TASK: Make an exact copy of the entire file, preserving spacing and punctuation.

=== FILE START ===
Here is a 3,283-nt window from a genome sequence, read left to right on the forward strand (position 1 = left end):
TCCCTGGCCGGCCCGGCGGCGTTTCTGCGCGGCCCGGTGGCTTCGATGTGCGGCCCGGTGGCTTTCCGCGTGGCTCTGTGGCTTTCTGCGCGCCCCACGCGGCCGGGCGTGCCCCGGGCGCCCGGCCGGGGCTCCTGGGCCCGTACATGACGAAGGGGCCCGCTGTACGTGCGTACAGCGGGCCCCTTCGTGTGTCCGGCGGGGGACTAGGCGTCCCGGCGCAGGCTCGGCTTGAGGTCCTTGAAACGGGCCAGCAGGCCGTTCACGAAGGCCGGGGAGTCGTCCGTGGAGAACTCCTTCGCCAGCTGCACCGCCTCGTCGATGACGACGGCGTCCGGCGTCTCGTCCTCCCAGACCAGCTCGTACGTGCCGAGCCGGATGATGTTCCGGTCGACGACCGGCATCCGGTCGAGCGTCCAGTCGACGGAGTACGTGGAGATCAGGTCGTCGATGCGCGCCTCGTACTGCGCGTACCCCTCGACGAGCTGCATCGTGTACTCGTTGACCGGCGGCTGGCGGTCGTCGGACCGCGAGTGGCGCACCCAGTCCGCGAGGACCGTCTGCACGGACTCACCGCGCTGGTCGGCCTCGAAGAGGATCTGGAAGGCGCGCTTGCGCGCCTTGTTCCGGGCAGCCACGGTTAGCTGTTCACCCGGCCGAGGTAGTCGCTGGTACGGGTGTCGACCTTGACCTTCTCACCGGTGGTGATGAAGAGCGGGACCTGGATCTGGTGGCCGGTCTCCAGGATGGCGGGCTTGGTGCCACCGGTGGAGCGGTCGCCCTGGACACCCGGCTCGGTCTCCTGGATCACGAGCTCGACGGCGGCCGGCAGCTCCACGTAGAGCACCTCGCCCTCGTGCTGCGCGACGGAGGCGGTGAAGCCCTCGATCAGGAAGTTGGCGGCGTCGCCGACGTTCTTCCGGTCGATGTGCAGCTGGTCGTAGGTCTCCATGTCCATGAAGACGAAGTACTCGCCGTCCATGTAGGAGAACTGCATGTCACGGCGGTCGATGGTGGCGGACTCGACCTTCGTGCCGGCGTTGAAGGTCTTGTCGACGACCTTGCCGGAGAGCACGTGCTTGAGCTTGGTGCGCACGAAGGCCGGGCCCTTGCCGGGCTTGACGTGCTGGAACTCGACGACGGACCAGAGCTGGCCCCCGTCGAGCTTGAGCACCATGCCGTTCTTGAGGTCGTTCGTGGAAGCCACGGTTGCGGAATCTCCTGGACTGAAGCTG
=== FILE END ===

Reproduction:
Here is a 3,283-nt window from a genome sequence, read left to right on the forward strand (position 1 = left end):
TCCCTGGCCGGCCCGGCGGCGTTTCTGCGCGGCCCGGTGGCTTCGATGTGCGGCCCGGTGGCTTTCCGCGTGGCTCTGTGGCTTTCTGCGCGCCCCACGCGGCCGGGCGTGCCCCGGGCGCCCGGCCGGGGCTCCTGGGCCCGTACATGACGAAGGGGCCCGCTGTACGTGCGTACAGCGGGCCCCTTCGTGTGTCCGGCGGGGGACTAGGCGTCCCGGCGCAGGCTCGGCTTGAGGTCCTTGAAACGGGCCAGCAGGCCGTTCACGAAGGCCGGGGAGTCGTCCGTGGAGAACTCCTTCGCCAGCTGCACCGCCTCGTCGATGACGACGGCGTCCGGCGTCTCGTCCTCCCAGACCAGCTCGTACGTGCCGAGCCGGATGATGTTCCGGTCGACGACCGGCATCCGGTCGAGCGTCCAGTCGACGGAGTACGTGGAGATCAGGTCGTCGATGCGCGCCTCGTACTGCGCGTACCCCTCGACGAGCTGCATCGTGTACTCGTTGACCGGCGGCTGGCGGTCGTCGGACCGCGAGTGGCGCACCCAGTCCGCGAGGACCGTCTGCACGGACTCACCGCGCTGGTCGGCCTCGAAGAGGATCTGGAAGGCGCGCTTGCGCGCCTTGTTCCGGGCAGCCACGGTTAGCTGTTCACCCGGCCGAGGTAGTCGCTGGTACGGGTGTCGACCTTGACCTTCTCACCGGTGGTGATGAAGAGCGGGACCTGGATCTGGTGGCCGGTCTCCAGGATGGCGGGCTTGGTGCCACCGGTGGAGCGGTCGCCCTGGACACCCGGCTCGGTCTCCTGGATCACGAGCTCGACGGCGGCCGGCAGCTCCACGTAGAGCACCTCGCCCTCGTGCTGCGCGACGGAGGCGGTGAAGCCCTCGATCAGGAAGTTGGCGGCGTCGCCGACGTTCTTCCGGTCGATGTGCAGCTGGTCGTAGGTCTCCATGTCCATGAAGACGAAGTACTCGCCGTCCATGTAGGAGAACTGCATGTCACGGCGGTCGATGGTGGCGGACTCGACCTTCGTGCCGGCGTTGAAGGTCTTGTCGACGACCTTGCCGGAGAGCACGTGCTTGAGCTTGGTGCGCACGAAGGCCGGGCCCTTGCCGGGCTTGACGTGCTGGAACTCGACGACGGACCAGAGCTGGCCCCCGTCGAGCTTGAGCACCATGCCGTTCTTGAGGTCGTTCGTGGAAGCCACGGTTGCGGAATCTCCTGGACTGAAGCTG